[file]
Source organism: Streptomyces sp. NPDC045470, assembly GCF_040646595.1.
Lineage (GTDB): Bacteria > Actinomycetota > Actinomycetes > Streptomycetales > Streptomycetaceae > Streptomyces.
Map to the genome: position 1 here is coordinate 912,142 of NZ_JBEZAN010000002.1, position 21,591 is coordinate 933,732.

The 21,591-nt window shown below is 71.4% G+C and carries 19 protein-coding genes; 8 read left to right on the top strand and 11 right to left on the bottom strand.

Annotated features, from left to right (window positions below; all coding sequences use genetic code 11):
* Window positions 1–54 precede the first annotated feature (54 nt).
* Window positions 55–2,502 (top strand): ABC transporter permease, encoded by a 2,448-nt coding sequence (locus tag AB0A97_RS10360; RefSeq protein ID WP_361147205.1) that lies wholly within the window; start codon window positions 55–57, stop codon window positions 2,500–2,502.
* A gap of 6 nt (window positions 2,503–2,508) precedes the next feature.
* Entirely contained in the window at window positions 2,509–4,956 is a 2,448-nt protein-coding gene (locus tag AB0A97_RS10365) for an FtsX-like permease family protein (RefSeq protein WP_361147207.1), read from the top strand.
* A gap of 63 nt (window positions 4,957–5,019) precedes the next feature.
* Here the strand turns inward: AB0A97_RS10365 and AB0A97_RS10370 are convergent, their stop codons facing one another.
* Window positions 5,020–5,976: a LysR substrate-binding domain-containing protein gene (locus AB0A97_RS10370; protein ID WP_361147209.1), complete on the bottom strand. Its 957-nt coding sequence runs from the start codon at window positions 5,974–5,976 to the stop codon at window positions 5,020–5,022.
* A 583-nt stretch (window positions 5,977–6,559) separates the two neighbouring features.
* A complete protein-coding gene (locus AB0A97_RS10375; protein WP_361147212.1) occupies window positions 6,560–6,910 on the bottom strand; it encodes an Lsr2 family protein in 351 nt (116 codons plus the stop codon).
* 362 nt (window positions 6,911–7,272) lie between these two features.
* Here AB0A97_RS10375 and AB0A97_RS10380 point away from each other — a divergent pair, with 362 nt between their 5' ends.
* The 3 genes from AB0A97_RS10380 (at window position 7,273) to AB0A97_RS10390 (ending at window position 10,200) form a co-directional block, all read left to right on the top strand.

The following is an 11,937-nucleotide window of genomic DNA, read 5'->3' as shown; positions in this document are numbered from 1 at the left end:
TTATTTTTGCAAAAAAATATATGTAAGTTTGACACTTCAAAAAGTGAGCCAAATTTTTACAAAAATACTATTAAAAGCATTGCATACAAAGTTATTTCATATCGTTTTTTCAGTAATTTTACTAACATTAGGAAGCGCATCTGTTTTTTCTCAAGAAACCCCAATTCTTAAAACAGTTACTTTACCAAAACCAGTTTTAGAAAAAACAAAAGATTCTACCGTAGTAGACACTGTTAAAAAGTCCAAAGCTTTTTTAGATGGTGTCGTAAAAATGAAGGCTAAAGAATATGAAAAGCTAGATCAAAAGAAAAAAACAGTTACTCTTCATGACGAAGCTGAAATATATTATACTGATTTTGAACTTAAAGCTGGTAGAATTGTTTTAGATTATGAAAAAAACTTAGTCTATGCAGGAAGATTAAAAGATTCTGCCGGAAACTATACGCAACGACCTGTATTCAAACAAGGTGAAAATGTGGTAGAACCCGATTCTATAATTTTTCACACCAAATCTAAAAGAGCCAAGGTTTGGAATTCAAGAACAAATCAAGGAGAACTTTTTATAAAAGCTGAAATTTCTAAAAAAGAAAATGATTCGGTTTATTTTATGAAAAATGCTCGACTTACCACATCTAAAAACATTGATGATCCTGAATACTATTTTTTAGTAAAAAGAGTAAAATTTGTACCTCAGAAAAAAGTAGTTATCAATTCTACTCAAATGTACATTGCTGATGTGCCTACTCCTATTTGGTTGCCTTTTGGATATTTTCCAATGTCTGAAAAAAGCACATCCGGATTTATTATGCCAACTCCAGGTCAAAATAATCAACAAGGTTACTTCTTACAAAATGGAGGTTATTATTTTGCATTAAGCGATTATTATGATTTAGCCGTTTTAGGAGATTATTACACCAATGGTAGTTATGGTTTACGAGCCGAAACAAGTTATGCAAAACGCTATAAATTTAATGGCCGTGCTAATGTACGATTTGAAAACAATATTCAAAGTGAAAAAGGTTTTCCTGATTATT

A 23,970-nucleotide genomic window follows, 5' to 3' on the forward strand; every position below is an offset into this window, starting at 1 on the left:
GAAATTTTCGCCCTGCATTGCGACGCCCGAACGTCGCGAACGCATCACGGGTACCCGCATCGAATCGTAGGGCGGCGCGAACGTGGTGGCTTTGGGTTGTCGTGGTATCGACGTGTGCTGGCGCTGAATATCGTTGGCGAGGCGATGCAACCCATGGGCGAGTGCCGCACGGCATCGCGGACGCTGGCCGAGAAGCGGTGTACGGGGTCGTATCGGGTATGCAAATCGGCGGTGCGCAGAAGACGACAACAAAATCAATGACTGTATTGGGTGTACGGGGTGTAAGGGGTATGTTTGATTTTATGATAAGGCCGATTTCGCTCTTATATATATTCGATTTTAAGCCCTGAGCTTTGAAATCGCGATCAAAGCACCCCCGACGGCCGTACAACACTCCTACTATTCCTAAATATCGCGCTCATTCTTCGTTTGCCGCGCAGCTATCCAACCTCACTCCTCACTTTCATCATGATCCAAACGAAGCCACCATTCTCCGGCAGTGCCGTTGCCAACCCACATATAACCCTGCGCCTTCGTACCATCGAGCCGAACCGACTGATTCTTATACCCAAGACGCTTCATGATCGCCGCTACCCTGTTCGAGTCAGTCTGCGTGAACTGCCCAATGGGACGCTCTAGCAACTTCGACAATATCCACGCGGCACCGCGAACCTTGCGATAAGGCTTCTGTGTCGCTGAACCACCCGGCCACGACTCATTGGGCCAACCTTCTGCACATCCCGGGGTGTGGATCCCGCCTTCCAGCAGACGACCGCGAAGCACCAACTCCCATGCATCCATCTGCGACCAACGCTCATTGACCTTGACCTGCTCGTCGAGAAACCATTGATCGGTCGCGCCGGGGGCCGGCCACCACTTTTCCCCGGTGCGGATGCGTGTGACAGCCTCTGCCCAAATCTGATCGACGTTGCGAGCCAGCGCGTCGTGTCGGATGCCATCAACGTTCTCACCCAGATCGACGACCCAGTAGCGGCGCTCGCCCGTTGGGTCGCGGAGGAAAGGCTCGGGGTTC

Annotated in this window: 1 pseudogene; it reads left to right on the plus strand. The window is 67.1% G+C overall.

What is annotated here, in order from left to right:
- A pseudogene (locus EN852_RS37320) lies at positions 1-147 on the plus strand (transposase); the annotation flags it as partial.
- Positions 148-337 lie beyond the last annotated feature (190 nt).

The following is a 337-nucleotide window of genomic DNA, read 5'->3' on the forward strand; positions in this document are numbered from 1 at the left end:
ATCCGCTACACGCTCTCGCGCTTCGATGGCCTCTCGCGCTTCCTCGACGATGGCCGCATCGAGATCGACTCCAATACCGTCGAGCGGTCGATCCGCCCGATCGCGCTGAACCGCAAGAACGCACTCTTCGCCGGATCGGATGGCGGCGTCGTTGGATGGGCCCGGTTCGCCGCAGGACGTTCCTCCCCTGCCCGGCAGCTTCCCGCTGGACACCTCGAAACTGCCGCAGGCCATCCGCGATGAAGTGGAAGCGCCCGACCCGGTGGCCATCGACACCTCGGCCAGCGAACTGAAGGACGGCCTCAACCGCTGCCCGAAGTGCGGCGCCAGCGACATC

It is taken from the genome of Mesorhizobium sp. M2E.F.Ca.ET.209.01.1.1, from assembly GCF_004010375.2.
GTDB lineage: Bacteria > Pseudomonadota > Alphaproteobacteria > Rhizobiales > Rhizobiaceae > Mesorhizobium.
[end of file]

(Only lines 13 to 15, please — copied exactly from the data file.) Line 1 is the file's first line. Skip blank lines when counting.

* A 583-nt stretch (window positions 5,977–6,559) separates the two neighbouring features.
* A complete protein-coding gene (locus AB0A97_RS10375; protein WP_361147212.1) occupies window positions 6,560–6,910 on the bottom strand; it encodes an Lsr2 family protein in 351 nt (116 codons plus the stop codon).
* 362 nt (window positions 6,911–7,272) lie between these two features.